All the surrounding population gathered here at moments of military danger. The city of Kyat is marked between the city of Khazarasp and Urgench on the map of F. I. Stralenberg (Tabbert), compiled in 1720. When compiling it, data from the stories of the participants of the expedition of 1716, headed by Prince A. Bekovich-Cherkassky, were used.
In the 40s of the XVIII century. were compiled detailed maps of the Aral Sea, the delta of the river. Syr Darya and Khiva Khanate. Among them is the map of I. Muravin (1741), which marks the city of Kent (Kyat.- M.M.) 10 versts south of the city of Gurlen on the Yarmysh canal.
In 1753 "the Samara merchant D. Rukavkin, who visited the Khiva Khanate, names the city of Kyat among the cities of the Left Bank. A brief description of the city is given by those who visited it in 1842. In 1842, the embassy under the leadership of G.I.Danilevsky visited the Khiva Khanate.
According to GI Danilevsky, Kyat is located 36½ workbench in the north of the city of Khiva; built on a small hill and surrounded by a quadrangular wall with a circumference of up to 500 sazhens. On the east side there is a gate and a watchtower: inside there are about 50 different clay houses.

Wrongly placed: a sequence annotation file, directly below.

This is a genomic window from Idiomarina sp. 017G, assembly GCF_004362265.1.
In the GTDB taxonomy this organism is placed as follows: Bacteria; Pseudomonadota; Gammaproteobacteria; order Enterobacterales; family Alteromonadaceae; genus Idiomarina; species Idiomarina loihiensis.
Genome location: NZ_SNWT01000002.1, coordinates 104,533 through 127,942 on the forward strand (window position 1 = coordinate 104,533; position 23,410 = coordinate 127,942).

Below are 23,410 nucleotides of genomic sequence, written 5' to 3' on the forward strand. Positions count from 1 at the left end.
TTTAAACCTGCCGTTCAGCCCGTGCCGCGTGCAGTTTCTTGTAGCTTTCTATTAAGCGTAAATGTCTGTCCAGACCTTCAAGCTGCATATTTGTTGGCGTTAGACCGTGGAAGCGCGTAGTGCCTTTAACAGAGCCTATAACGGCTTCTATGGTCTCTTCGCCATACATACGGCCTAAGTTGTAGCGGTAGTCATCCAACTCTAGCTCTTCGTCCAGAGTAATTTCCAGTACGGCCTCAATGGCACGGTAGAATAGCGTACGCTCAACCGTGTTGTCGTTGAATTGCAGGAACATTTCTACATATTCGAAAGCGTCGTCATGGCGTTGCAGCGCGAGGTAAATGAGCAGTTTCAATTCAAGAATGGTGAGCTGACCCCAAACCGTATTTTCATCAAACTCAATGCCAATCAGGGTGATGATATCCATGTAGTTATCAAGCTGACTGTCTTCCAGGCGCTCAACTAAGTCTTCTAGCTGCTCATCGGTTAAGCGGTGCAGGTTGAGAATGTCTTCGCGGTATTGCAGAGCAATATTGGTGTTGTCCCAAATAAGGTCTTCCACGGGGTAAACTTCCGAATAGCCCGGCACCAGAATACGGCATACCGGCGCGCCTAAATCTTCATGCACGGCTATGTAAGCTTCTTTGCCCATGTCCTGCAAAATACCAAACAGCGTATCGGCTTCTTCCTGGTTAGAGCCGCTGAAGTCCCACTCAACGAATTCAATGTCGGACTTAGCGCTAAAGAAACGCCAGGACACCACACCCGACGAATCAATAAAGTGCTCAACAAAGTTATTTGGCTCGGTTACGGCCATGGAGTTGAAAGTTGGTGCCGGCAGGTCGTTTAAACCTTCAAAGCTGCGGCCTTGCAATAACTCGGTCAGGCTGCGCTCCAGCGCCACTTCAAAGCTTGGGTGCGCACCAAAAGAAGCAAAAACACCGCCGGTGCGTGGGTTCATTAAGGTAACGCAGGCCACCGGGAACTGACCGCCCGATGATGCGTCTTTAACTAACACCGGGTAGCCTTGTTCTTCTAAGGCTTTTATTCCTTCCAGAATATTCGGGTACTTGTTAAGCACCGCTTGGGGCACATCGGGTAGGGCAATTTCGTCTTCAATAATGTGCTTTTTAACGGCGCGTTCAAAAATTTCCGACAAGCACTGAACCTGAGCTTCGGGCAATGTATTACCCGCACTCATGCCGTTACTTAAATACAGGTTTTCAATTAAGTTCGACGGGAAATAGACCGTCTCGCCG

The scientist-naturalist F.I.Baziner, accompanying G.I.Danilevsky, based on the data of the expedition, made a detailed map of the Aral Sea and the Khiva Khanate, where Kyat is located on the Yarmysh canal. In written sources that have survived to this day, mention of Shavat Kyat is found in the late medieval chronicles, in particular, in the sources of the XVIIth - XIXth centuries.
The Khiva historian Shermuhammad Mirab, known under the pseudonym Munis, mentions Kyata in connection with the description of the events of the XVIIth century. According to his story, during the reign of Anushi (1663 - 1683), the right-bank town of Kyat was left without water.
Therefore, Khan ordered to dig a channel on the left bank of the Amu Darya, called Yarmysh (now Turkman-Yarmysh), and built a fortress here. The inhabitants of the old town moved to the new Kyat. In the XVIIIth century, the city of Kyat was one of the five (Beshkala) heavily fortified fortresses of the Khiva Khanate.
Information about Kyat is also given by V. V. Grigoriev: “Kyat from Shavat, 15 versts down the same canal, was built. This town is surrounded by a clay wall and a moat with one gate, it has two mosques, the population is up to 1500 people."